Temporal integration in absolute identification of musical pitch

I. Hui Hsieh, Kourosh Saberi

Research output: Contribution to journalArticlepeer-review

8 Scopus citations


The effect of stimulus duration on absolute identification of musical pitch was measured in a single-interval 12-alternative forced-choice task. Stimuli consisted of pure tones selected randomly on each trial from a set of 60 logarithmically spaced musical note frequencies from 65.4 to 1975.5 Hz (C2-B6). Stimulus durations were 5, 10, 25, 50, 100, and 1000 ms. Six absolute-pitch musicians identified the pitch of pure tones without feedback, reference sounds, or practice trials. Results showed that a 5 ms stimulus is sufficient for producing statistically significant above chance performance. Performance monotonically increased up to the longest duration tested (1000 ms). Higher octave stimuli produced better performance, though the rate of improvement declined with increasing octave number. Normalization by the number of waveform cycles showed that 4 cycles are sufficient for absolute-pitch identification. Restricting stimuli to a fixed-cycle waveform instead of a fixed-duration still produced monotonic improvements in performance as a function of stimulus octave, demonstrating that better performance at higher frequencies does not exclusively result from a larger number of waveform cycles. Several trends in the data were well predicted by an autocorrelation model of pitch extraction, though the model outperformed observed performance at short durations suggesting an inability to make optimal use of available periodicity information in very brief tones.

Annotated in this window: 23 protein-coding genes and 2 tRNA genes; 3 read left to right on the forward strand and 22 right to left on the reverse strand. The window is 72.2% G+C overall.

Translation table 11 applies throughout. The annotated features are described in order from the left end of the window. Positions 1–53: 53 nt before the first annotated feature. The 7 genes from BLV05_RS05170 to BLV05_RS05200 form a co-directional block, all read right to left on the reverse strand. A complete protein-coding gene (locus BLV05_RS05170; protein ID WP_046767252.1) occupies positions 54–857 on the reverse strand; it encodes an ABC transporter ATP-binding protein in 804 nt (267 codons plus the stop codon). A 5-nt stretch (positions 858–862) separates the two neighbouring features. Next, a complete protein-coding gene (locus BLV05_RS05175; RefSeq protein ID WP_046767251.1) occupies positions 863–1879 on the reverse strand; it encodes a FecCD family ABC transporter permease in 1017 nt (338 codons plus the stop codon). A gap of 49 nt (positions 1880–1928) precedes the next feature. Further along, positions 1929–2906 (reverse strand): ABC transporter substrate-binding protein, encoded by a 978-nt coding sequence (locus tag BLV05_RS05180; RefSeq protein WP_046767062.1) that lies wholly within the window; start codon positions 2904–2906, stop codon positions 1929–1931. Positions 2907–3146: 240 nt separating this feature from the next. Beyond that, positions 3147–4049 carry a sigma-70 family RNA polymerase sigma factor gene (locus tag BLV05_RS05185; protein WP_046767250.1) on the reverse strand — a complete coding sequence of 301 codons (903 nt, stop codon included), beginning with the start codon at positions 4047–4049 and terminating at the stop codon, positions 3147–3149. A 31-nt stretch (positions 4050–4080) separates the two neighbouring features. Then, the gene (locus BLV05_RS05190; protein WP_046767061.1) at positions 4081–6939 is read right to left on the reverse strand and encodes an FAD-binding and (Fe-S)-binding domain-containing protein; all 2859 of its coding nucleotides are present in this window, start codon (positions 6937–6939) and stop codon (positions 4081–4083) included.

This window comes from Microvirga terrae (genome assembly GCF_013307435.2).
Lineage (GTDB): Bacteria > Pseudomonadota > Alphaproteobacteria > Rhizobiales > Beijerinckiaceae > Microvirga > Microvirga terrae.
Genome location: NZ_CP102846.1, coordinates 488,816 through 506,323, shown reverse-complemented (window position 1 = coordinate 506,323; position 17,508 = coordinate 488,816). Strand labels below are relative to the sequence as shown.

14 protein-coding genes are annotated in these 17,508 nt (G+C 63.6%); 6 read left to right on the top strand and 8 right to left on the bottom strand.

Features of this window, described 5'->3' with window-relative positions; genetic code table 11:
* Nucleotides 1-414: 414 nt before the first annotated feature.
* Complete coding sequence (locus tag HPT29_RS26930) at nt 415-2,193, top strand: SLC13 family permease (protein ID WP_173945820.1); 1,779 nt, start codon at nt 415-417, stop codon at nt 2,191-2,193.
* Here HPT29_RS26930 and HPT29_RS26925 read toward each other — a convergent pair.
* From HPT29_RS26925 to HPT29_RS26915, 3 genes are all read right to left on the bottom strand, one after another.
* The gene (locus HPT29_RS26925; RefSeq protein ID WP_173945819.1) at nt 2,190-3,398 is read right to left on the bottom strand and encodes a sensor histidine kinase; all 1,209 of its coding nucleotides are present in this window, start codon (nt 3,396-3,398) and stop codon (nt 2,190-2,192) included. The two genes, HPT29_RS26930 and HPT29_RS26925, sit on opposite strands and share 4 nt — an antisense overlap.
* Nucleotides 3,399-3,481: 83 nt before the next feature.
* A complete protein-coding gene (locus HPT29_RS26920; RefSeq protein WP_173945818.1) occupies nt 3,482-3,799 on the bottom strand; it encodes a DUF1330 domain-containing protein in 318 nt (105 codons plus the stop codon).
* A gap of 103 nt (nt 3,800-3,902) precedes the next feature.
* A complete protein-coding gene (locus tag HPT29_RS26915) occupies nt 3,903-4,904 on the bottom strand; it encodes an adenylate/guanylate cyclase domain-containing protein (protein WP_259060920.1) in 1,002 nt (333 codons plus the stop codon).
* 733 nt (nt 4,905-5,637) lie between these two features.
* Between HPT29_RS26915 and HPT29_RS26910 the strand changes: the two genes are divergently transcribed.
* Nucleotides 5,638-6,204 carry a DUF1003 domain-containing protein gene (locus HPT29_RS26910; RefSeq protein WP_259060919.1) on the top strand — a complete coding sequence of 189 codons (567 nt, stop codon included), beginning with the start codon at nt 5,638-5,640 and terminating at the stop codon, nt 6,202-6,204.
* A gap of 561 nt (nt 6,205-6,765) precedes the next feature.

Original languageEnglish
Pages (from-to)108-116
Number of pages9
JournalHearing Research
Issue number1-2
StatePublished - Nov 2007


  • Memory
  • Music
  • Pitch
  • Psychophysics
  • Temporal integration


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